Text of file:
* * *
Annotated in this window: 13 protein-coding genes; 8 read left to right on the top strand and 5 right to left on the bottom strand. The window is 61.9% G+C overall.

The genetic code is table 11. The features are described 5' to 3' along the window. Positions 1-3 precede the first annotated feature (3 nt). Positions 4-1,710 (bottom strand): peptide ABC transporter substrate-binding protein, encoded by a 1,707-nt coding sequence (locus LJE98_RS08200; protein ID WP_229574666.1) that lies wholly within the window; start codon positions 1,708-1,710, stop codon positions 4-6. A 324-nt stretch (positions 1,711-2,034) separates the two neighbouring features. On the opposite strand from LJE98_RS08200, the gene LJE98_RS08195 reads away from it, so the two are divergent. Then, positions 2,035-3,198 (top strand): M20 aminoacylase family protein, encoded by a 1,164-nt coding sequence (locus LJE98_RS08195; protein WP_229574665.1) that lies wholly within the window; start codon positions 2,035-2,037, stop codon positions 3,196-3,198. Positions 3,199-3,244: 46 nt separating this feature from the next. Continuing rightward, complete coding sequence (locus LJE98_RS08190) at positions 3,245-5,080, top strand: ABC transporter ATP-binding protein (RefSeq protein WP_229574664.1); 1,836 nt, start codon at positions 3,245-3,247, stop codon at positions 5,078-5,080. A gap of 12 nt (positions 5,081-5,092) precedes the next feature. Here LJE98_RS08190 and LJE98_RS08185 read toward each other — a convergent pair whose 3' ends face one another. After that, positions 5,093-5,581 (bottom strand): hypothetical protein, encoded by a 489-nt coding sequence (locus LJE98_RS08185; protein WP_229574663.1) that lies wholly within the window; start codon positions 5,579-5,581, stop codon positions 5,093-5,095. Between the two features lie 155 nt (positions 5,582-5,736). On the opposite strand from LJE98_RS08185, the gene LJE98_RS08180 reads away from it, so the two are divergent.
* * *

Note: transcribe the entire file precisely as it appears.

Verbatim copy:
Annotated in this window: 13 protein-coding genes; 8 read left to right on the top strand and 5 right to left on the bottom strand. The window is 61.9% G+C overall.

The genetic code is table 11. The features are described 5' to 3' along the window. Positions 1-3 precede the first annotated feature (3 nt). Positions 4-1,710 (bottom strand): peptide ABC transporter substrate-binding protein, encoded by a 1,707-nt coding sequence (locus LJE98_RS08200; protein ID WP_229574666.1) that lies wholly within the window; start codon positions 1,708-1,710, stop codon positions 4-6. A 324-nt stretch (positions 1,711-2,034) separates the two neighbouring features. On the opposite strand from LJE98_RS08200, the gene LJE98_RS08195 reads away from it, so the two are divergent. Then, positions 2,035-3,198 (top strand): M20 aminoacylase family protein, encoded by a 1,164-nt coding sequence (locus LJE98_RS08195; protein WP_229574665.1) that lies wholly within the window; start codon positions 2,035-2,037, stop codon positions 3,196-3,198. Positions 3,199-3,244: 46 nt separating this feature from the next. Continuing rightward, complete coding sequence (locus LJE98_RS08190) at positions 3,245-5,080, top strand: ABC transporter ATP-binding protein (RefSeq protein WP_229574664.1); 1,836 nt, start codon at positions 3,245-3,247, stop codon at positions 5,078-5,080. A gap of 12 nt (positions 5,081-5,092) precedes the next feature. Here LJE98_RS08190 and LJE98_RS08185 read toward each other — a convergent pair whose 3' ends face one another. After that, positions 5,093-5,581 (bottom strand): hypothetical protein, encoded by a 489-nt coding sequence (locus LJE98_RS08185; protein WP_229574663.1) that lies wholly within the window; start codon positions 5,579-5,581, stop codon positions 5,093-5,095. Between the two features lie 155 nt (positions 5,582-5,736). On the opposite strand from LJE98_RS08185, the gene LJE98_RS08180 reads away from it, so the two are divergent.